Why School? – the conclusion

I finished Why School? this weekend. Hopefully some of you are there with me! If not, don’t worry. You can check out some thoughts below:

In Part II, Richardson offers some solutions to the problems of the old school model. To move toward “new school,” Richardson suggests that educators do the following:

1) Share everything: start a blog, open up your classroom, post videos, in short make it possible for others to learn from you

2) Discover, don’t deliver, the curriculum: engage in big, complex, difficult questions and co-plan inquiry alongside your students

3) Talk to strangers: bring experts into the classroom and help students find experts themselves

4) Be a master learner: model the process by which you learn, think aloud through your own problems, make your learning moves explicit every step of the way (you no longer need to be the expert, you need to be the master learner)

5) Do real work for real audiences: make learning matter beyond school by creating tasks with real world value

6) Transfer the power: release control of learning to the kids

What a great, concise list of shifts we can all make to bring our practice into closer alignment with the demands of the 21st century!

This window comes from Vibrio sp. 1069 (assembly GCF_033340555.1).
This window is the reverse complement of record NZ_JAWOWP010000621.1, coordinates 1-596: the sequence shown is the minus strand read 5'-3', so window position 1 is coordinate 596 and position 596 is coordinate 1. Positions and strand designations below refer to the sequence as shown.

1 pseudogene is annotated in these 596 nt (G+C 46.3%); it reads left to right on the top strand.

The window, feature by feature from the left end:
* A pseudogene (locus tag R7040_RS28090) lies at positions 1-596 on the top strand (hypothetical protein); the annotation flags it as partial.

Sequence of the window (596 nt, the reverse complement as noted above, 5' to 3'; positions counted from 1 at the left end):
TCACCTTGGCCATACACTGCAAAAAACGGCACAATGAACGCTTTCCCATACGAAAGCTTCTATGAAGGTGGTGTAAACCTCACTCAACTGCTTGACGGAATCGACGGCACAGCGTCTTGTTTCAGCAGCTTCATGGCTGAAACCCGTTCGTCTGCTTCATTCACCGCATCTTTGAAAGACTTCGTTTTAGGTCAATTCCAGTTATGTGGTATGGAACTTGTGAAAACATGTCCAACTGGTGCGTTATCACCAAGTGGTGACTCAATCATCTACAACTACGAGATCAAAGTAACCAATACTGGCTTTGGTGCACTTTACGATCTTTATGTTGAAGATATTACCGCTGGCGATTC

In the spirit of modeling my own learning, here are a few thoughts from my “double entry journal,” so to speak (aka my Kindle notes). : )

“I believe there remains a great deal of value in the idea of school as a place where our kids go to learn with others, to be inspired by caring adults to pursue mastery and expertise, and then to use that to change the world for the better”

Ahh. I think this is Richardson’s answer to “Why school?” Although knowledge is abundant, and the connectivity of the internet allows any of us to learn pretty much anything through our computer screens, there is something important about the community of school.

 

“the new opportunities for learning require us to articulate a fundamental revision of the value of school and the roles of teachers and classrooms”

 

But we need a completely new view of teachers, classrooms, and the value school brings.

“in the near term, schools need to do both: to prepare kids for old-school expectations and new world realities alike”

 

So, while we’re in between paradigms we have two masters to serve. How do we speed the transition away from old-school expectations (testing, etc.)?

 

“knowledge is moving from the individual to the individual and his contacts”

How do we assess students’ ability to cultivate and then tap into networks of informed others?

 

“open-network tests that measure not just if kids answer a question well, but how literate they are at discerning good information from bad”

Here’s a starting point for answering my previous question. Design open-network assessments and create a rubric to measure students’ ability to deal with the abundance of information available to them

“institutions will try to preserve the problem to which they are the solution”

 

Wow! So true. No wonder change is so difficult.

“As a parent, I’d articulate the shift to teachers like this: Don’t teach my child science; instead, teach my child how to learn science”

 

Great, concise explanation of one key shift!

 

 

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Categories: Book Club

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